johnsmachines

machines which I have made, am making, or intend to make, and some other stuff. If you find this site interesting, please leave a comment. I read every comment and respond to most.

Tag: trunnion mounts

Trunnion Mounts -3

I did not expect these mounts to require a third day session, and they are still not finished!

I discovered that two of the drilled holes in each bracket were in the wrong position, by approx 1mm.  That is a really bothersome error, because the correct position includes half of the existing hole.

I managed the problem by threading the errant holes, and Loctite gluing in some threaded rod.  Each rod was trimmed flush with the surfaces.   Then drilling the new hole, partly through the Loctited metal patch.  That fix worked well.

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Threaded rod glued into the errant hole.  Trimmed flush later.  Then redrilled correctly.

 

THE TRUNNION PINS.

The pins hold the trunnion caps in place.  And they took another whole day to make and install.   Ah….  just as well I enjoy all of this.  They are tiny, and I spent at least 50% of the time looking for them on the workshop floor after accidentally dropping them on several occasions.

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Milling the pin handles from 2mm steel.  The handles ended up at 7mm long.  The holes were drilled before the outlines were cut.  Then the tabs were ground off using my newly made belt sander belt.  The belt lasted 15 minutes before the belt itself tore, with the join still intact!

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Then some delicate silver soldering of a ring to attach a securing chain later, then the pin shaft itself.  The wire through the ring is just to hold it in position during soldering.

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And that is one of the 8 pins made.  I will polish them in a gemstone tumbler next session.

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On the model, the pins are jammed into position with a cam action, after some filing-shaping.  On the original cannon there was a small protrusion on the inner end of the pin shaft, which fitted through a slot in the side of the carriage.  I could not figure out a method of making such a tiny slot (1mm wide x 1mm deep) through 4mm of steel plus 2mm of brass, but the cam action seems effective.    I will attach some chain soon, because I do not wish to make any more of these.  And yes, the pins handles are slightly over-scaled, but I think not outlandishly so.

So, apart from polishing riveting and painting, I think that the trunnion mounts are finished.

Now planning to make the gear train for the carriage positioning on the chassis, and the pinion, quadrant gear, and bevel gears for the barrel elevation.  We are currently in level 3 lockdown for Covid containment, with level 4 looking likely any day, so obtaining brass for the biggest gears is difficult.  I am considering workarounds.  Apparently community anxiety and depression, family violence, and even suicides are mounting.  When I am in the workshop I am in a different world, thank goodness.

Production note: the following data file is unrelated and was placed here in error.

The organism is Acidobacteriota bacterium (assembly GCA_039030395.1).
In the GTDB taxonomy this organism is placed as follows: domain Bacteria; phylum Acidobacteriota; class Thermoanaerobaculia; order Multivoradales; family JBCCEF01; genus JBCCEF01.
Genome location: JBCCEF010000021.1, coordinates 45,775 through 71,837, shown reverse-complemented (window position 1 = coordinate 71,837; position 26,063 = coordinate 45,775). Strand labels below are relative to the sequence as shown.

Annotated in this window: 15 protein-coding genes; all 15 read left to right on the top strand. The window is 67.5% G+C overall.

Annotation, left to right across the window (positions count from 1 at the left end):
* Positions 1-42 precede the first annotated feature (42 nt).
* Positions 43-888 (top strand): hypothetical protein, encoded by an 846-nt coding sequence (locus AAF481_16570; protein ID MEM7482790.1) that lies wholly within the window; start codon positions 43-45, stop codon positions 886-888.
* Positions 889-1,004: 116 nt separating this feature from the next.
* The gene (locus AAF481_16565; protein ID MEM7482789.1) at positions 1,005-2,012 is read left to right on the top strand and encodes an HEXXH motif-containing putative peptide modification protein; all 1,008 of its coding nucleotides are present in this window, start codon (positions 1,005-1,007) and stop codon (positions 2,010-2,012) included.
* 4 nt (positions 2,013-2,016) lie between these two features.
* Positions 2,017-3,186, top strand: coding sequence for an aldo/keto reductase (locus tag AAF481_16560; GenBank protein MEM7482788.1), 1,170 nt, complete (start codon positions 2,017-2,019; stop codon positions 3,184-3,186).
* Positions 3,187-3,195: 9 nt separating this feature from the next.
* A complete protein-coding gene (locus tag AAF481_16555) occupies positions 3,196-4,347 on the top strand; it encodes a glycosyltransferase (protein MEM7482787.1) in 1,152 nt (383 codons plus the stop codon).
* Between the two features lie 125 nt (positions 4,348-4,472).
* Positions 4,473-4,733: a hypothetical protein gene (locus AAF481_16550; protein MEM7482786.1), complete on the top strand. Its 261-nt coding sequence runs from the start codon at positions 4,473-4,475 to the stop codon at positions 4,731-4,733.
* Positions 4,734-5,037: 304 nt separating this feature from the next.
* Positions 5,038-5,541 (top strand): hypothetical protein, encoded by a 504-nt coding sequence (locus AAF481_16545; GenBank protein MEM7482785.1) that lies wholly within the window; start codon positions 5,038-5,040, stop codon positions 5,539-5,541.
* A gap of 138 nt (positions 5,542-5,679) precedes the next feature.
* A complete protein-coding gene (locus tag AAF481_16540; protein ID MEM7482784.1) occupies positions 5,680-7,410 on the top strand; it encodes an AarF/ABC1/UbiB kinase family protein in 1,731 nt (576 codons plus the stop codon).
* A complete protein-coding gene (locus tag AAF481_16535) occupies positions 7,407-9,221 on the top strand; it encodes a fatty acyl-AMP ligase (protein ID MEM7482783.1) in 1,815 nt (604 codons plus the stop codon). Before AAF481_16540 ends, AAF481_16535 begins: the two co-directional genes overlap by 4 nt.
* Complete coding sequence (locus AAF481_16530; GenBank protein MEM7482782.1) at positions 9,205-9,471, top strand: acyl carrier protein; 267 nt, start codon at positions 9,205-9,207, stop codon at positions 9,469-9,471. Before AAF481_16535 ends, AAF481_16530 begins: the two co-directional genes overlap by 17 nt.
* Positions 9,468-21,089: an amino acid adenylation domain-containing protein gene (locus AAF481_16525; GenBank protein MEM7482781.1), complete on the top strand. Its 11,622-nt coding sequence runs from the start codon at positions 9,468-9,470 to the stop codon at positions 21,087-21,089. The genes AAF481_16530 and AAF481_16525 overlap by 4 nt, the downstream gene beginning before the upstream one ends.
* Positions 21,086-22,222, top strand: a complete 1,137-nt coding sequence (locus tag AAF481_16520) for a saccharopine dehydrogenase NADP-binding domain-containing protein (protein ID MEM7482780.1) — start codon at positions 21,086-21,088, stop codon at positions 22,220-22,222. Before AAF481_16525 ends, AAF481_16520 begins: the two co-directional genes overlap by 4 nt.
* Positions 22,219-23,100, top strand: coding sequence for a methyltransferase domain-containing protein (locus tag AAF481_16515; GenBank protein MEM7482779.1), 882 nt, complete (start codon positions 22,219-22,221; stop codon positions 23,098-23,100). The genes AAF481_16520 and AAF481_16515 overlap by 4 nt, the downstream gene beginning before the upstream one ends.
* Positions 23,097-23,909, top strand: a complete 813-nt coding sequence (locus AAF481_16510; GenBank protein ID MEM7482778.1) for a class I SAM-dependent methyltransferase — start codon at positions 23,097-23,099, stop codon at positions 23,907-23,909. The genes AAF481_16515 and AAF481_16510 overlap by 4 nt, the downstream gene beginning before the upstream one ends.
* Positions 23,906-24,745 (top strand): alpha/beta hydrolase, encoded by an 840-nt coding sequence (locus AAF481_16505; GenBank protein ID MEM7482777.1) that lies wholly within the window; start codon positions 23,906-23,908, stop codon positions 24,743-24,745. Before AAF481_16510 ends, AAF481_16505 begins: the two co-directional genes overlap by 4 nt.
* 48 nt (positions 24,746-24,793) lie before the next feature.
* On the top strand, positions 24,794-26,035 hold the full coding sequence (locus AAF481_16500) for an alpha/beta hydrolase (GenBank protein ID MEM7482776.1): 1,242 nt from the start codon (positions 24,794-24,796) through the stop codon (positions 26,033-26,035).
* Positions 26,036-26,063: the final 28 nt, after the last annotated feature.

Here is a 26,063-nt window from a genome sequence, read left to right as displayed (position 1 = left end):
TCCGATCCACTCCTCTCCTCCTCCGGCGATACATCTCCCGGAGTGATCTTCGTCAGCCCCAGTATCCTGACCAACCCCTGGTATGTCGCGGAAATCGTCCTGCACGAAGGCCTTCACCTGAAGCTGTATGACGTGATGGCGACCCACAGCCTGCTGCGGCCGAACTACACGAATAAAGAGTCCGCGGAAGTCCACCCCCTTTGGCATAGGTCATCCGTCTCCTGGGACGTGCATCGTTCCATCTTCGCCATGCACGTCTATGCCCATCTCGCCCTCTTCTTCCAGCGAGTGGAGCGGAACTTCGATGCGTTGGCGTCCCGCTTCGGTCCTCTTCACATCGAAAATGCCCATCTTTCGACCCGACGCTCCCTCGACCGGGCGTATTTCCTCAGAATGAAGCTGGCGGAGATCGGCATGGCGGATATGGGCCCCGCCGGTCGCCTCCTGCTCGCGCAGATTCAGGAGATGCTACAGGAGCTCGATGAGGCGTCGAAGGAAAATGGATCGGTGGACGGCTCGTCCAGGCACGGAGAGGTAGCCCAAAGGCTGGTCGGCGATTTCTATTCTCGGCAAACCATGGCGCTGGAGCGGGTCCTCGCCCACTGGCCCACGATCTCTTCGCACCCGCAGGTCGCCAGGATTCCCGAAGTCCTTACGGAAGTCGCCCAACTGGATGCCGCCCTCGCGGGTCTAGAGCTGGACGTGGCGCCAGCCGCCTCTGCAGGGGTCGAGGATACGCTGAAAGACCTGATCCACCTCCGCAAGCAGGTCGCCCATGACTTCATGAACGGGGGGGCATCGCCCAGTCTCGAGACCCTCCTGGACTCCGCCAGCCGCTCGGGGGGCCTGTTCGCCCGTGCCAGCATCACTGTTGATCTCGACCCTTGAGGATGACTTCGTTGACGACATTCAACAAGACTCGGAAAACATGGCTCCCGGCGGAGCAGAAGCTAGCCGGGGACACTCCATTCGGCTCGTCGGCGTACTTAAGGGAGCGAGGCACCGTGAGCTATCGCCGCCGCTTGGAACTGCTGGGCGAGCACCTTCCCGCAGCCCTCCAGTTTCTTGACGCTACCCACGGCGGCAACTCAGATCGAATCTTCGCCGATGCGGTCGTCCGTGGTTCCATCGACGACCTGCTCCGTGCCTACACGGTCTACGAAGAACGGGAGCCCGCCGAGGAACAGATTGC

Trunnion Mounts -1

On the Armstrong 80 lb RML model cannon, the trunnions are secured to the carriage with  steel brackets riveted to the carriage sides, and the trunnions rotate in a bronze bearing.

3404 trunnion L

The original trunnion on the Port Fairy cannon

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These are the component parts.

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The RSS ready for cutting out the brackets.  And my working drawing, with alterations.

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First the 2mm rivet holes were drilled, then the outlines were CNC milled.  The steel is 2mm thick.

P1074246Tidied the parts with a file and belt sander.

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The brackets sitting on a photo of the original Warrnambool cannon.

The bronze bearing involved some basic lathe work.

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Then the components were silver soldered together.  Delicate work.  I did not want the solder running into some areas, and the join needed to retain a degree of precision.

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After cooling, sulphuric acid soak, and washing, the top half of the bearing was milled off.

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Some filing to make it fit the carriage, then rivet holes drilled with a Dremel while the bracket was clamped in position.

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Bolted in position temporarily.  Tomorrow I will make the top half of the bracket.  The gap between the bracket and the carriage caused by the metal folding will eventually be filled, and invisible.  A millimeter or so will be removed from the width of the bracket and bearing.

I had a bit of milling excitement while cutting out the steel components.   I was using a 6.35mm 4 flute carbide cutter, and when I started the program the machine plunged into the shape at extremely high speed.  When I checked, the feed speed was 60 times higher than I had specified.  Somehow, the units had changed from mm/minute, to mm/SECOND.  Amazingly, the cut was close to perfect with no damage to the workpiece.  But, alas, it wrecked the carbide cutter.

I had recently upgraded the CNC software (Vectric V-Carve Pro) from version 10 to 10.5.  Maybe some of my settings in the program had been changed in the upgrade?  I never use mm/second.  That is a woodworking CNC router unit.